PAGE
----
BOOK REVIEW: ‘What If I Got Down On My Knees?’ by Tony Rauch

What if I got down on my knees
Cover art for What If I Got Down On My Knees?
Cover provided by the author

We all know about loss, depression, change, and those damned missed opportunities, and yet few people can make you genuinely care about a sad story they haven’t heard already. Tony Rauch is one of those few people who can make you care, and we are lucky to have his collection of profound, gloomy, hilarious, shocking, and relatable stories that make up his new book What If I Got Down on My Knees?

From the initial story, “In the Dust” to the final “Shiny Things,” you are fully immersed into the heads and hearts of Rauch’s characters. From one of the humorous stories entitled, “Let’s Get Sad,” you are plunged into the minds of young teenagers who are trying to force sadness upon themselves so they can impress the artsy/literary type girls. In one of the funniest moments, the narrator fires up his friends by yelling, “Let’s show ‘em how sensitive and in touch with our inner emotions we are…”

The stories “Congratulations,” where a man waiting for the bus suddenly gets a newborn baby girl pulled out of his side, and “Big Baby,” where the narrator babysits an infant who is twenty feet tall and likes to be told secrets and lies, touch on the surreal and wacky. However, the majority of Rauch’s stories mainly focus on missed opportunities and the heartbreaking truths of life. The story “I Used to Know Her,” revolves around an insightful young man infatuated with another girl from school. He struggles to tell her how he feels all the while he gradually loses hope in himself and their small town.

In a similar story, “The Knockout,” the narrator also gets discouraged due to his continuous troubles trying to impress a girl he knew from grade school. He has a thought during the piece that resonates with other characters throughout the book and their inability to woo the opposite sex: “I can only dream of such a good thing, of saving up the time I talked to her for that one beautiful moment. Such a majestic thing, as she looks into my eyes and I’m just stuttering… All I can do is offer some sad, slight smile, and exhale all the hope in me and mouth ‘Damn.’”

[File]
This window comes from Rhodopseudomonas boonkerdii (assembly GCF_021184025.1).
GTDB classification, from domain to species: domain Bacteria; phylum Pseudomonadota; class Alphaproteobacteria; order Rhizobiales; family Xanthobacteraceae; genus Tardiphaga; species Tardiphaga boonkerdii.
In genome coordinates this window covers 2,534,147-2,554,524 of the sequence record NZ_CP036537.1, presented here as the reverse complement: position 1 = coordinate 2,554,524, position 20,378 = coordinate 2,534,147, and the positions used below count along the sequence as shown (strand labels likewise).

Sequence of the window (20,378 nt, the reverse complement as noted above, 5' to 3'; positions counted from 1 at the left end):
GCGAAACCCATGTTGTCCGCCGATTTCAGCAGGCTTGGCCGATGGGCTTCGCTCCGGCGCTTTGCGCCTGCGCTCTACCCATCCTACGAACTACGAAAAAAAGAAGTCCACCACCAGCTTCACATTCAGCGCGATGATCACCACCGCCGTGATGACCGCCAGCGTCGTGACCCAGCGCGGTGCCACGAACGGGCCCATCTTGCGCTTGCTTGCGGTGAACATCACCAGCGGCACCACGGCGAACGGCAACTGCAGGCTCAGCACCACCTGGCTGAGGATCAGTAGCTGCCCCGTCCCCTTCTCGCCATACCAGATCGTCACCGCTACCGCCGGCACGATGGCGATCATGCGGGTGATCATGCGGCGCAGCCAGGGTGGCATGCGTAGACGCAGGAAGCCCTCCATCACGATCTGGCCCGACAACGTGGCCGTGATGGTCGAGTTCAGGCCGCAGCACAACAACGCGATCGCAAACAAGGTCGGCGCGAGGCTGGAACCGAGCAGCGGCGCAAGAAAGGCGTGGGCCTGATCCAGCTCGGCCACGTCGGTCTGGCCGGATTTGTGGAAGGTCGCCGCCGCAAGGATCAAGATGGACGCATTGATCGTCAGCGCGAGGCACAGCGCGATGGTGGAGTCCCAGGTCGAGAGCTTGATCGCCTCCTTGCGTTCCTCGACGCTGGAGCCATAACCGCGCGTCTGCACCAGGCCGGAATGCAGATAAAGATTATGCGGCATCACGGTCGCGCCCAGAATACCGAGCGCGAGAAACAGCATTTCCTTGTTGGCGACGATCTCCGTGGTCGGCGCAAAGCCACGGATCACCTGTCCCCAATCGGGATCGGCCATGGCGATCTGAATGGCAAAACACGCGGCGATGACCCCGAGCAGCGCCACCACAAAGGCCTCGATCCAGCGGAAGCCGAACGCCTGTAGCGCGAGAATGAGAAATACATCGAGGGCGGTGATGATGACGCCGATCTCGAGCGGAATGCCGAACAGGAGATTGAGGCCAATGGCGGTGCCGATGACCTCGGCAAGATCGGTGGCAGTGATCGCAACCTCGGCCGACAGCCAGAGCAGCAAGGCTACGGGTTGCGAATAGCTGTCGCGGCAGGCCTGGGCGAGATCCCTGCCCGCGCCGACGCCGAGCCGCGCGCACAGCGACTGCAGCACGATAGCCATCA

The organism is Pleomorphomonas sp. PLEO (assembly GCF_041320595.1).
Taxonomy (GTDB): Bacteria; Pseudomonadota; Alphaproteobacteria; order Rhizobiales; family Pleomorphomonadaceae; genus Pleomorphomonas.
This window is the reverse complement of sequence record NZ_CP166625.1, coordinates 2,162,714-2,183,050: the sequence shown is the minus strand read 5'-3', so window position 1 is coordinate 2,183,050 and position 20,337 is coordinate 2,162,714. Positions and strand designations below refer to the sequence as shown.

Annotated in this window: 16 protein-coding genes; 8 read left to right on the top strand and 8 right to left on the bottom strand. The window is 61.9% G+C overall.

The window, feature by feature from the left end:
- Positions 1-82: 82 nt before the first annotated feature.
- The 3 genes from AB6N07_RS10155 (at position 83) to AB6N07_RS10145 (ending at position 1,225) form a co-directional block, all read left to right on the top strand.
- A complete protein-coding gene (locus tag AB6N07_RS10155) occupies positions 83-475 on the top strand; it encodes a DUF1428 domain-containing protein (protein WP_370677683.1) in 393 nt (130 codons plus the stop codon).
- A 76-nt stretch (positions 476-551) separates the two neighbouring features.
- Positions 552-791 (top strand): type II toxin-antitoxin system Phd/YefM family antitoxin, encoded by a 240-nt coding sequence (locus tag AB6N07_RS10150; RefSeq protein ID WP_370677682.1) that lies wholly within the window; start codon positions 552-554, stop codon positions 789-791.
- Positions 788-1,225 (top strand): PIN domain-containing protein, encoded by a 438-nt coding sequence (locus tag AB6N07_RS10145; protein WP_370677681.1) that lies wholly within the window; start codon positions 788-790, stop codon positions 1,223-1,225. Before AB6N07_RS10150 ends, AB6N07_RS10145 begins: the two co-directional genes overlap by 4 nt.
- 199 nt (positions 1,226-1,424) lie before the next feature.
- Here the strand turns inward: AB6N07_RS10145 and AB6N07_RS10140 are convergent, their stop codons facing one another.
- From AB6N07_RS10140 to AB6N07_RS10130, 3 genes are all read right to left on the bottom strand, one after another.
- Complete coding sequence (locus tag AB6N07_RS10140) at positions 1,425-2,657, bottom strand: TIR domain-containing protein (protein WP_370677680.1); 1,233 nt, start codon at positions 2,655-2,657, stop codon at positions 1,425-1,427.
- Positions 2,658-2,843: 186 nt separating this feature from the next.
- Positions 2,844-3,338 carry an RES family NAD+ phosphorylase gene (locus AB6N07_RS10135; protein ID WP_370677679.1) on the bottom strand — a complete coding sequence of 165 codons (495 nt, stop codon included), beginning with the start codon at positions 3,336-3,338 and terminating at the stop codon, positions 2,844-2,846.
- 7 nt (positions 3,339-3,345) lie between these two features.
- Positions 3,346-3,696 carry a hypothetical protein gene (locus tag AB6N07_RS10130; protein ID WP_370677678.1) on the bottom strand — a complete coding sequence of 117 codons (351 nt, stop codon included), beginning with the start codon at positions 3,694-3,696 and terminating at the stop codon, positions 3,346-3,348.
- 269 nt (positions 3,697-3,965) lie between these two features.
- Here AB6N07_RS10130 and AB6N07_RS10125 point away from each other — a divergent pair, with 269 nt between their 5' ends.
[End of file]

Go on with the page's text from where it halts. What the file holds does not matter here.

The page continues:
Midway through the book Rauch changes the pace by switching to vignettes that are told in a stream-of-consciousness style. Though they aren’t long pieces, at times they were still tiresome due to the fact that there are hardly any periods or paragraph breaks. Sections from “The Idiot’s Guide to Morons,” about a man’s relationship with his best friend Dave Granger are where I had to stop and rest my brain for a bit. However, Rauch’s poetic writing hits its peak in these sections, and you get the picture that he was hunched over a typewriter like Kerouac and continuously pumping out chunks and chunks of text without slowing down.

Though many of his stories are on the depressing side, the beauty and inspiration one can find in this book reside in Rauch’s writing style. The poetic sentences and heartfelt internal dialogue force you to stop and mouth, “Damn,” out of appreciation for Rauch’s carefully configured stories.

Rauch has constructed a book that is deeply engaging to the point where you can’t help but see yourself in these characters, especially if you’ve ever tried and failed to impress the opposite sex. Though at times the dialogue can be a tad cheesy (his favorite insult is “monkey butt”), and some events that take place come straight out of left field, this book is still a satisfying and pleasurable read. What you will find is that Rauch doesn’t shy away from the intimidating themes of loneliness, self-doubt, and depression in his stories because in this book he has proved that he can describe these feelings with elegance and complete authenticity. Do yourself a giant favor and check this one out.

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